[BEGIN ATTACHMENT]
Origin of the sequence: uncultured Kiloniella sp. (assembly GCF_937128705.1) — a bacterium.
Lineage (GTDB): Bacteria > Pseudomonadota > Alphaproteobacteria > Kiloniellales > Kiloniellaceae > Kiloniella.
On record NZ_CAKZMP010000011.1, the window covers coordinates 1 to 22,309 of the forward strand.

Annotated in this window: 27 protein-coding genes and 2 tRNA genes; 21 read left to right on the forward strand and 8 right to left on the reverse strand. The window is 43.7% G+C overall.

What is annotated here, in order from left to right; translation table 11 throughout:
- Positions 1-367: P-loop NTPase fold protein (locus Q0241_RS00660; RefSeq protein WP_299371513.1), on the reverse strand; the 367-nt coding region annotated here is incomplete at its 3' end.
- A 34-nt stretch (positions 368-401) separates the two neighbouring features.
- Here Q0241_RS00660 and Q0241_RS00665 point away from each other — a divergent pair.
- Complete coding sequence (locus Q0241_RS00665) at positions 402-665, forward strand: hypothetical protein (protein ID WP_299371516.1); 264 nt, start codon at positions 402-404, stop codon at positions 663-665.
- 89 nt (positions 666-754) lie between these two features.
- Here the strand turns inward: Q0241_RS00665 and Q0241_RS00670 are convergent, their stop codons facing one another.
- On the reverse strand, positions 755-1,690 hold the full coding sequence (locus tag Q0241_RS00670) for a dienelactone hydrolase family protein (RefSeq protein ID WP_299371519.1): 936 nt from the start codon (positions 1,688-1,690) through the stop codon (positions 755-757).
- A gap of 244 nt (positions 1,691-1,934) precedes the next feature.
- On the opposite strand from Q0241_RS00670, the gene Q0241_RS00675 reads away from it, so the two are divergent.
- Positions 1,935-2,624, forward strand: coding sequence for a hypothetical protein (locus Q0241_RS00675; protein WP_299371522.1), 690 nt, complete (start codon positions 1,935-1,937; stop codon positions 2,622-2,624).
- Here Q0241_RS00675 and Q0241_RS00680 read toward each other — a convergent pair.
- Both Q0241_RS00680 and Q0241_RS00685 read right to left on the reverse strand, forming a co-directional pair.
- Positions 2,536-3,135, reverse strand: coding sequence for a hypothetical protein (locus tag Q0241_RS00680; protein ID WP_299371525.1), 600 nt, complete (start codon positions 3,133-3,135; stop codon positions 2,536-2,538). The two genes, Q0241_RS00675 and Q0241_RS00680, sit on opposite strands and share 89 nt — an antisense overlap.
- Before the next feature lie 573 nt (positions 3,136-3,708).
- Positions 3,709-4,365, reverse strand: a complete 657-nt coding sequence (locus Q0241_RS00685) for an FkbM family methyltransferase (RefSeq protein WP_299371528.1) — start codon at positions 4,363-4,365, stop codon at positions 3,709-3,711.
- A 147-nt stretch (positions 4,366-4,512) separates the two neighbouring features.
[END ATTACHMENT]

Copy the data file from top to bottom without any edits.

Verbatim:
Origin of the sequence: uncultured Kiloniella sp. (assembly GCF_937128705.1) — a bacterium.
Lineage (GTDB): Bacteria > Pseudomonadota > Alphaproteobacteria > Kiloniellales > Kiloniellaceae > Kiloniella.
On record NZ_CAKZMP010000011.1, the window covers coordinates 1 to 22,309 of the forward strand.

Annotated in this window: 27 protein-coding genes and 2 tRNA genes; 21 read left to right on the forward strand and 8 right to left on the reverse strand. The window is 43.7% G+C overall.

What is annotated here, in order from left to right; translation table 11 throughout:
- Positions 1-367: P-loop NTPase fold protein (locus Q0241_RS00660; RefSeq protein WP_299371513.1), on the reverse strand; the 367-nt coding region annotated here is incomplete at its 3' end.
- A 34-nt stretch (positions 368-401) separates the two neighbouring features.
- Here Q0241_RS00660 and Q0241_RS00665 point away from each other — a divergent pair.
- Complete coding sequence (locus Q0241_RS00665) at positions 402-665, forward strand: hypothetical protein (protein ID WP_299371516.1); 264 nt, start codon at positions 402-404, stop codon at positions 663-665.
- 89 nt (positions 666-754) lie between these two features.
- Here the strand turns inward: Q0241_RS00665 and Q0241_RS00670 are convergent, their stop codons facing one another.
- On the reverse strand, positions 755-1,690 hold the full coding sequence (locus tag Q0241_RS00670) for a dienelactone hydrolase family protein (RefSeq protein ID WP_299371519.1): 936 nt from the start codon (positions 1,688-1,690) through the stop codon (positions 755-757).
- A gap of 244 nt (positions 1,691-1,934) precedes the next feature.
- On the opposite strand from Q0241_RS00670, the gene Q0241_RS00675 reads away from it, so the two are divergent.
- Positions 1,935-2,624, forward strand: coding sequence for a hypothetical protein (locus Q0241_RS00675; protein WP_299371522.1), 690 nt, complete (start codon positions 1,935-1,937; stop codon positions 2,622-2,624).
- Here Q0241_RS00675 and Q0241_RS00680 read toward each other — a convergent pair.
- Both Q0241_RS00680 and Q0241_RS00685 read right to left on the reverse strand, forming a co-directional pair.
- Positions 2,536-3,135, reverse strand: coding sequence for a hypothetical protein (locus tag Q0241_RS00680; protein ID WP_299371525.1), 600 nt, complete (start codon positions 3,133-3,135; stop codon positions 2,536-2,538). The two genes, Q0241_RS00675 and Q0241_RS00680, sit on opposite strands and share 89 nt — an antisense overlap.
- Before the next feature lie 573 nt (positions 3,136-3,708).
- Positions 3,709-4,365, reverse strand: a complete 657-nt coding sequence (locus Q0241_RS00685) for an FkbM family methyltransferase (RefSeq protein WP_299371528.1) — start codon at positions 4,363-4,365, stop codon at positions 3,709-3,711.
- A 147-nt stretch (positions 4,366-4,512) separates the two neighbouring features.